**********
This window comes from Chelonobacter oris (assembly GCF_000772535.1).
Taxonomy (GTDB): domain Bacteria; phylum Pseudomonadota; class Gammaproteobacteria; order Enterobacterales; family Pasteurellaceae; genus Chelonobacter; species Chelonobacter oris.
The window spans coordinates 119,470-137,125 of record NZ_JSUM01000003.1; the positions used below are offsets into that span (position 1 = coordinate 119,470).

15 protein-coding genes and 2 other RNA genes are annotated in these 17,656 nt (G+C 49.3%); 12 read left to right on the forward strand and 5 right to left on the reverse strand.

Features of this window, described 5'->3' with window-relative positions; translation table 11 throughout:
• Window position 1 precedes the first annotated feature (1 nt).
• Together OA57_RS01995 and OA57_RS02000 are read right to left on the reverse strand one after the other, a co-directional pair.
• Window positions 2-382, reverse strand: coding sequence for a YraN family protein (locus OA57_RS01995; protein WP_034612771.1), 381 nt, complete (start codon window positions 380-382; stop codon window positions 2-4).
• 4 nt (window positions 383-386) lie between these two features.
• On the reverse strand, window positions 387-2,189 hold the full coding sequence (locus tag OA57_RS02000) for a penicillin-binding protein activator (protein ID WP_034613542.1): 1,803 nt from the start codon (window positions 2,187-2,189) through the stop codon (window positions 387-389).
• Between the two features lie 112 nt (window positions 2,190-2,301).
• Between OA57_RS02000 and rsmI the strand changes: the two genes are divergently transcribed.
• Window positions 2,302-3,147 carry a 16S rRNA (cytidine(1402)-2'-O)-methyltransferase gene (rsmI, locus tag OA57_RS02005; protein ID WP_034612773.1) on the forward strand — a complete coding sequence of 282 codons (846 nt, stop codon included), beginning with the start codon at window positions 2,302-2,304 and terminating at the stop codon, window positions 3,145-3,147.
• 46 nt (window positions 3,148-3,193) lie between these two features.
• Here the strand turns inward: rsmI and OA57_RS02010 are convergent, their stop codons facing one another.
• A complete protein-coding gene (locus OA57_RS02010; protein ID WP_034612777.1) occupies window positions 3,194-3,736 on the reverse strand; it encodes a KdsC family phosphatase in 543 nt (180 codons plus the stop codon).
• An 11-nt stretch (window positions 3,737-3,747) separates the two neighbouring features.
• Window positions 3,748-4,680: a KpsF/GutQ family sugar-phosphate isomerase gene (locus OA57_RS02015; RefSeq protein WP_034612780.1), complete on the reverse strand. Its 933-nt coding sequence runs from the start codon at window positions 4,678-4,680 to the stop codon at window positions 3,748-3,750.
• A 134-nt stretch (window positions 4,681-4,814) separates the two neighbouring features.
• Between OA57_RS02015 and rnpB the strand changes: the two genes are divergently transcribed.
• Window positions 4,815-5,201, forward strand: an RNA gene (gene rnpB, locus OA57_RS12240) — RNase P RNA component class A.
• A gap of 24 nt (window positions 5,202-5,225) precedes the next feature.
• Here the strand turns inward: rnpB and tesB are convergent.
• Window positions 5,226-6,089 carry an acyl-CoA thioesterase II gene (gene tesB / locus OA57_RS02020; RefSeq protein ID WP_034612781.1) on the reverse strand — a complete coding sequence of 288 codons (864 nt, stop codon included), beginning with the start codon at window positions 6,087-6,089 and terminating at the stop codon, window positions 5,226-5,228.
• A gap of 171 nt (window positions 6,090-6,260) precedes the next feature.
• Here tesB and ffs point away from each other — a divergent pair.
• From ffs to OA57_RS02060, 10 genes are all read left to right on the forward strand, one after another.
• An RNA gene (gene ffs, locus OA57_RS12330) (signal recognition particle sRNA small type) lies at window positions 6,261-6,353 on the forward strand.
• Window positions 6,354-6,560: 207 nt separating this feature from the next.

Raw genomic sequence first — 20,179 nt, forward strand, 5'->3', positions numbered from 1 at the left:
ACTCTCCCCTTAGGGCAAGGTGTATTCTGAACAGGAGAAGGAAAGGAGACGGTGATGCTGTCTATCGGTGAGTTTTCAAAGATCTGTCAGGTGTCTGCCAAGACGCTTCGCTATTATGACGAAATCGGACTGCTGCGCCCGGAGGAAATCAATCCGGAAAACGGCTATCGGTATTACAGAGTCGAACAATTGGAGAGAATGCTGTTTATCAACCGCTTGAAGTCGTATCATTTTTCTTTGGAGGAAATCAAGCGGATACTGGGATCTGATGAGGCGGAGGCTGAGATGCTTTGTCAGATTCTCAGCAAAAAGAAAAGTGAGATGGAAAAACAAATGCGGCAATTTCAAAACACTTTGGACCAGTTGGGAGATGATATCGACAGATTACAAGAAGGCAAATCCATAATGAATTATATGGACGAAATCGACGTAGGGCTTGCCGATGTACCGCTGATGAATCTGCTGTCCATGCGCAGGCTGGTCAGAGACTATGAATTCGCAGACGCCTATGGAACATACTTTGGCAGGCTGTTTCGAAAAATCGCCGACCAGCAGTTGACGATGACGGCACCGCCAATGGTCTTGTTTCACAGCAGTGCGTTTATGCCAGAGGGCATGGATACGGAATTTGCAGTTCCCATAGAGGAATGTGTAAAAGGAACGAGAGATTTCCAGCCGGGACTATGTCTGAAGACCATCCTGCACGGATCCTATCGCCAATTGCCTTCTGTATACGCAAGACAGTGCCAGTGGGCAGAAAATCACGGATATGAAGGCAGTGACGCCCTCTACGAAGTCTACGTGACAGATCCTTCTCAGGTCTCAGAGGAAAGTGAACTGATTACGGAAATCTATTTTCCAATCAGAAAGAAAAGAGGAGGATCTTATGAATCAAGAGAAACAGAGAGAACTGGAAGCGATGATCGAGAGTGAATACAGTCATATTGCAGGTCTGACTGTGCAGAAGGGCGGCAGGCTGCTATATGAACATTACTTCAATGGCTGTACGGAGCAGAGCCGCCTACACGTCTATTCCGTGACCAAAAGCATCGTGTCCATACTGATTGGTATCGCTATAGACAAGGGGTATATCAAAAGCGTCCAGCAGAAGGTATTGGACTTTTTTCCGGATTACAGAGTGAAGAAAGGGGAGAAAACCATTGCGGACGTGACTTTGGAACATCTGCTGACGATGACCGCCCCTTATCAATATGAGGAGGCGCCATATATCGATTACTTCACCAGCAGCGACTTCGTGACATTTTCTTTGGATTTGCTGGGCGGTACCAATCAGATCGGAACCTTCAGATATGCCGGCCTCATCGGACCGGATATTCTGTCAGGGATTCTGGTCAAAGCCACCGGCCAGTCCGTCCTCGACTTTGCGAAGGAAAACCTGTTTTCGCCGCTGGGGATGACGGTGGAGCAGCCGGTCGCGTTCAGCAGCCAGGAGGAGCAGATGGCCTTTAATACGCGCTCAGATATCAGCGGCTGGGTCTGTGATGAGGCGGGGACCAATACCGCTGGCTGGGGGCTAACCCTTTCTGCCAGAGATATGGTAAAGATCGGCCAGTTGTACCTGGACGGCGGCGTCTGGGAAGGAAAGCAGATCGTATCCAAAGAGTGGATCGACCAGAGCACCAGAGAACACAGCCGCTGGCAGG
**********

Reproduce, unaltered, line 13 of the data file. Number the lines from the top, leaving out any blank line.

• Window positions 2,302-3,147 carry a 16S rRNA (cytidine(1402)-2'-O)-methyltransferase gene (rsmI, locus tag OA57_RS02005; protein ID WP_034612773.1) on the forward strand — a complete coding sequence of 282 codons (846 nt, stop codon included), beginning with the start codon at window positions 2,302-2,304 and terminating at the stop codon, window positions 3,145-3,147.